Is Your Ideal Customer Your Actual Customer?

By Madison Taylor
April 20, 2019
the mannequins in a row

It’s no secret that we’re big fans of buyer personas. A buyer persona is an idealized version of your customer — a set of characteristics that most of your customers will share. Of course, people aren’t monoliths, and no one is going to exactly fit every criterion that you set out.

The idea is sound — your product isn’t for everyone, which means your messaging isn’t for everyone, either. You want to make sure that you’re talking to the right people, not wasting your time and resources trying to sell your product to people who just aren’t interested in what you have to offer.

But what happens when your buyer persona is just plain wrong? It’s more common than you might think, especially with a new company or a new product. You might think you’re creating a product for a certain person or a certain market, but you haven’t sold any yet. Once you start to move a few units, you realize that the people buying your product aren’t who you expected at all. What do you do? And how do you keep this problem from happening in the first place?

Let’s look at a few mistakes that might have pointed your buyer personas in the wrong direction.

Making Up A Buyer Persona From Nothing

When you first start out, you really don’t know who’s going to buy your product. You have an idea, of course, based on the nature of the product and the niche you’re planning to fill in the market. But you don’t really know for sure.

So you invent someone. You come up with a list of characteristics that your ideal customer has, and you start looking for — and talking to — people with those characteristics. The problem comes when you don’t adapt. Conjuring a persona from thin air has one purpose and one purpose only: getting you off the ground. Once someone starts actually buying from you, you need to adapt your persona to fit your real customers — not your perfect ones.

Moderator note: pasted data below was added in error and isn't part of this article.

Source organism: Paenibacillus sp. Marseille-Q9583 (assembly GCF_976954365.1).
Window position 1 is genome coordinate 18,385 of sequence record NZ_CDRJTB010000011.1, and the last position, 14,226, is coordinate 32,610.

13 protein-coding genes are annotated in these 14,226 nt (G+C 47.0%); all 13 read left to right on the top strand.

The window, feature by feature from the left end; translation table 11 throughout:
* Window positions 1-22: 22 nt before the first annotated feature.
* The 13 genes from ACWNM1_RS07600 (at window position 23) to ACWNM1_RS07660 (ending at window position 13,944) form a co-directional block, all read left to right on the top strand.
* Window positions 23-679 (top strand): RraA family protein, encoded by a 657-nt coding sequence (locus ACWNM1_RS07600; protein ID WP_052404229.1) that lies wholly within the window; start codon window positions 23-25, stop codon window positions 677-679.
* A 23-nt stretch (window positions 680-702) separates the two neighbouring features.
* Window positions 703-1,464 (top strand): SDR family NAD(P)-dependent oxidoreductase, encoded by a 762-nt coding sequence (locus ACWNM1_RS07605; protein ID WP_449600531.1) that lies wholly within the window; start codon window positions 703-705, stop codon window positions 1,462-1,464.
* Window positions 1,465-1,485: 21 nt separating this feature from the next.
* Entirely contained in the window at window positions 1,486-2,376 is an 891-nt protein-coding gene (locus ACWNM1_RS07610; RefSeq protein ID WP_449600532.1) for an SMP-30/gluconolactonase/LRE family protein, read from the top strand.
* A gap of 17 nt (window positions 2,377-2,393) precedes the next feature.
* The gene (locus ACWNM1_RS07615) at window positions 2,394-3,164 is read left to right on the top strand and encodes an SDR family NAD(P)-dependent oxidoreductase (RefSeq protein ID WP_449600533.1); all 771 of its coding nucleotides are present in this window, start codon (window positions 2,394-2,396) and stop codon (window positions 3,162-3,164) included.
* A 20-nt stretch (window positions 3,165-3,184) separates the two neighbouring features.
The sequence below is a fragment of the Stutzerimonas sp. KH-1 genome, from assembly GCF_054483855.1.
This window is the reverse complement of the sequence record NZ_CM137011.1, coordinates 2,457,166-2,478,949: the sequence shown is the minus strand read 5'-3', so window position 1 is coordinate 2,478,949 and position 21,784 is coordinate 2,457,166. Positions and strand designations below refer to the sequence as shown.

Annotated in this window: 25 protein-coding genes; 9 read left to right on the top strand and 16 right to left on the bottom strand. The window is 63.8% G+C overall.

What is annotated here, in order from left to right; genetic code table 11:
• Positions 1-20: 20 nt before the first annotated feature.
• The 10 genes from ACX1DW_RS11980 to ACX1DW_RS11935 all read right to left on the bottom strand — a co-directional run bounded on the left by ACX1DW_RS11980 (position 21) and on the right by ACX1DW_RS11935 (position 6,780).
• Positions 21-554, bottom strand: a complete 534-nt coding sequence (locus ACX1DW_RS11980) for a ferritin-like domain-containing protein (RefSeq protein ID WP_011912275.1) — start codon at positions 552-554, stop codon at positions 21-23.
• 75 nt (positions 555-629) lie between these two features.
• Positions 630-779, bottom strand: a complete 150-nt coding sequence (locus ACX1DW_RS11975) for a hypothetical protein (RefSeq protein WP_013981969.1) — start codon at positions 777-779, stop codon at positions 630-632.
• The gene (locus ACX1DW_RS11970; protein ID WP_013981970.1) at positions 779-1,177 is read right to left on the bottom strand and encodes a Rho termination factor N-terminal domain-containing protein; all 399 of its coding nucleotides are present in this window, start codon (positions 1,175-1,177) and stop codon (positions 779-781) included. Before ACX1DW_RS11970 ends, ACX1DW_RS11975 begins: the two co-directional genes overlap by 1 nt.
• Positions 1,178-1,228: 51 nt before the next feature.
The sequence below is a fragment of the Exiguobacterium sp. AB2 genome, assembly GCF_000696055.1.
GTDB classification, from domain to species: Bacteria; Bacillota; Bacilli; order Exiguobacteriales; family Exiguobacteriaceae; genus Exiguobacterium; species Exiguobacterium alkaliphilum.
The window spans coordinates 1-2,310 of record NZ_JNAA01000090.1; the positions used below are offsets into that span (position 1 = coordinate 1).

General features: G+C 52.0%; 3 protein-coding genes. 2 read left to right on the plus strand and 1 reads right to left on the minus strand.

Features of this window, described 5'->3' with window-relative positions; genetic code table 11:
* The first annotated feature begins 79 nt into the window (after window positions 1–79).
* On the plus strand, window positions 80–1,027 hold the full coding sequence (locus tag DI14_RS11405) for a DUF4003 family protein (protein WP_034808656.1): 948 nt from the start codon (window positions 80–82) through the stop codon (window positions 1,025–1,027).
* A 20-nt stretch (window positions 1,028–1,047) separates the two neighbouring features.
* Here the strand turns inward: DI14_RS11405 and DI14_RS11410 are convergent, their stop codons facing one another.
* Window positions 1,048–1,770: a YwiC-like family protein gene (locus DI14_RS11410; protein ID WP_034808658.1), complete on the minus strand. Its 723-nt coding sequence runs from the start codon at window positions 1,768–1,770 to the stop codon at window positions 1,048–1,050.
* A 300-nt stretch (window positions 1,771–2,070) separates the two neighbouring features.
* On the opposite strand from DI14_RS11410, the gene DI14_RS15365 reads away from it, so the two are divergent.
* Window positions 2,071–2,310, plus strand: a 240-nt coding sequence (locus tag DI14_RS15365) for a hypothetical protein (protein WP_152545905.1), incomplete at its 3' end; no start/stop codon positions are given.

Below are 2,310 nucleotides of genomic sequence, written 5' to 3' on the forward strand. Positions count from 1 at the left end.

Only Using Qualitative Data

Gathering qualitative data is as simple as sending out surveys, and it can be useful in shaping your business — to a point. Qualitative data takes the form of non-numerical questions like:

  • Tell us about yourself What was most important to you when making a decision?
  • How is this product different from other products?
  • Is there anything else you’d like to add?

There are two problems with relying too heavily on qualitative data. The first is that it’s hard to translate to numbers. While qualitative data can give you a useful glimpse at your customer’s motivations, fears, beliefs, and attitudes, it’s hard to assign numbers to questions like “what are your main priorities when searching for [certain products]?”

The second problem is more psychological: what people say is not the same as what they do. Users might say that they prioritize certain features, pricing, or other aspects of your business, but their actual behavioral data reflects something completely different.

Instead, start with behavioral data, lifetime value, and other purchasing habits that make a real difference toward your bottom line. Once you’ve established what your best customers do, you can send out attitudinal surveys to find out why they do it.

Using Irrelevant Data

It’s tempting to build a buyer persona into a fully fledged personality, but that’s usually not necessary. You might like picturing Dave, the sales manager who drives a Subaru Outback and goes cycling on the weekends as your ideal customer. But do those characteristics really matter?

Focus on the features of the customer that are going to make a real difference to whether they purchase your product or not:

  • What are the main problems that your buyer dedicates their attention to?
  • How does your buyer define success?
  • What are the deal-breakers for your buyer — the main obstacles that would prevent them from purchasing?
  • How does your buyer make a decision? What kind of research do they do?
  • How will they finally make a purchase decision? Which aspects of a product are most important to them when deciding?

After you’ve nailed down the important parts of your buyer persona, you can speculate about what kind of magazines Dave reads and find a stock photo to fit him. In fact, assigning photographic identities to your various personas can help your team remember them better. But if you don’t have the important parts spelled out, the rest is just window dressing.

In the end, a buyer persona is as useful as the work you put into it. Too specific, and you won’t find many people who fit it. Too vague, and it won’t actually help inform your marketing efforts. Once you find a buyer persona that works for you, the benefits will become clear. But it’s worth the effort to build the right ones in the first place.